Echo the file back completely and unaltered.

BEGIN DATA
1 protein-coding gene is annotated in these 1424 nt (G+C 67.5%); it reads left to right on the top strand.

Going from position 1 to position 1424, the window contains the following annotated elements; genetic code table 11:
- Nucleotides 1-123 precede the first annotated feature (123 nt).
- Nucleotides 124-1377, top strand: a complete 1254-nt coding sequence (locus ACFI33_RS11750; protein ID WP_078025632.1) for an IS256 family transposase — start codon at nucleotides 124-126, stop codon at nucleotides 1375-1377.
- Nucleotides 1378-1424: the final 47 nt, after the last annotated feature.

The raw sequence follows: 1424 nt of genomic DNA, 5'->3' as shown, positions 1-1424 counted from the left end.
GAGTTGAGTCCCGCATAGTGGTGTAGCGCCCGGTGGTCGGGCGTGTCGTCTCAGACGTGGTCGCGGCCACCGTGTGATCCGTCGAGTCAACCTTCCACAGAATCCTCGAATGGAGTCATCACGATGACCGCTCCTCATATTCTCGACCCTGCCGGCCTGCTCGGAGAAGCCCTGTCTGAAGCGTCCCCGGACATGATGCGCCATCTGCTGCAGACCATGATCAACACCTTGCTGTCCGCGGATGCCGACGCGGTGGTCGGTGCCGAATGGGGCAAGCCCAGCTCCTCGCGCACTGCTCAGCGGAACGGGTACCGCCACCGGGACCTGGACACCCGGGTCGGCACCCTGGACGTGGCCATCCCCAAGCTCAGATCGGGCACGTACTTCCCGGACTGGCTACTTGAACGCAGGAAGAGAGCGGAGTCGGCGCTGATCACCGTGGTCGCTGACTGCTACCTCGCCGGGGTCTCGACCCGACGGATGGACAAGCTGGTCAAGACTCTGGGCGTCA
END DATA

1 protein-coding gene is annotated in these 1424 nt (G+C 67.5%); it reads left to right on the top strand.

Going from position 1 to position 1424, the window contains the following annotated elements; genetic code table 11:
- Nucleotides 1-123 precede the first annotated feature (123 nt).
- Nucleotides 124-1377, top strand: a complete 1254-nt coding sequence (locus ACFI33_RS11750; protein ID WP_078025632.1) for an IS256 family transposase — start codon at nucleotides 124-126, stop codon at nucleotides 1375-1377.
- Nucleotides 1378-1424: the final 47 nt, after the last annotated feature.

The raw sequence follows: 1424 nt of genomic DNA, 5'->3' as shown, positions 1-1424 counted from the left end.
GAGTTGAGTCCCGCATAGTGGTGTAGCGCCCGGTGGTCGGGCGTGTCGTCTCAGACGTGGTCGCGGCCACCGTGTGATCCGTCGAGTCAACCTTCCACAGAATCCTCGAATGGAGTCATCACGATGACCGCTCCTCATATTCTCGACCCTGCCGGCCTGCTCGGAGAAGCCCTGTCTGAAGCGTCCCCGGACATGATGCGCCATCTGCTGCAGACCATGATCAACACCTTGCTGTCCGCGGATGCCGACGCGGTGGTCGGTGCCGAATGGGGCAAGCCCAGCTCCTCGCGCACTGCTCAGCGGAACGGGTACCGCCACCGGGACCTGGACACCCGGGTCGGCACCCTGGACGTGGCCATCCCCAAGCTCAGATCGGGCACGTACTTCCCGGACTGGCTACTTGAACGCAGGAAGAGAGCGGAGTCGGCGCTGATCACCGTGGTCGCTGACTGCTACCTCGCCGGGGTCTCGACCCGACGGATGGACAAGCTGGTCAAGACTCTGGGCGTCA